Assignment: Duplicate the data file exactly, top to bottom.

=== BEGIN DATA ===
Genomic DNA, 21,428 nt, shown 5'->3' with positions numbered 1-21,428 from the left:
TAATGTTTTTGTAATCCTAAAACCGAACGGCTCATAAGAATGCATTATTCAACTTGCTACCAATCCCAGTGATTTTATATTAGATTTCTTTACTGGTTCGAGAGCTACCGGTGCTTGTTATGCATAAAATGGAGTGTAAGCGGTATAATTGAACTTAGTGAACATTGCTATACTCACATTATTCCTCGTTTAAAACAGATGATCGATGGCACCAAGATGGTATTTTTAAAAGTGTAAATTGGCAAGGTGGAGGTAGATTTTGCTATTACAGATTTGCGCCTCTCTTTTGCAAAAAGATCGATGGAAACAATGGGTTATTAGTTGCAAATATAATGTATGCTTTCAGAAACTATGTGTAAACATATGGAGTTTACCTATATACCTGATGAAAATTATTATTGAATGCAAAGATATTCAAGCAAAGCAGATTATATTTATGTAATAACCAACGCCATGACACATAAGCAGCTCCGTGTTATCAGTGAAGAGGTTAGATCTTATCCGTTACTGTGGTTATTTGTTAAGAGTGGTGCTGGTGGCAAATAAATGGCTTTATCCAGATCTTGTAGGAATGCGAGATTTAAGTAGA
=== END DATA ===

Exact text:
Genomic DNA, 21,428 nt, shown 5'->3' with positions numbered 1-21,428 from the left:
TAATGTTTTTGTAATCCTAAAACCGAACGGCTCATAAGAATGCATTATTCAACTTGCTACCAATCCCAGTGATTTTATATTAGATTTCTTTACTGGTTCGAGAGCTACCGGTGCTTGTTATGCATAAAATGGAGTGTAAGCGGTATAATTGAACTTAGTGAACATTGCTATACTCACATTATTCCTCGTTTAAAACAGATGATCGATGGCACCAAGATGGTATTTTTAAAAGTGTAAATTGGCAAGGTGGAGGTAGATTTTGCTATTACAGATTTGCGCCTCTCTTTTGCAAAAAGATCGATGGAAACAATGGGTTATTAGTTGCAAATATAATGTATGCTTTCAGAAACTATGTGTAAACATATGGAGTTTACCTATATACCTGATGAAAATTATTATTGAATGCAAAGATATTCAAGCAAAGCAGATTATATTTATGTAATAACCAACGCCATGACACATAAGCAGCTCCGTGTTATCAGTGAAGAGGTTAGATCTTATCCGTTACTGTGGTTATTTGTTAAGAGTGGTGCTGGTGGCAAATAAATGGCTTTATCCAGATCTTGTAGGAATGCGAGATTTAAGTAGA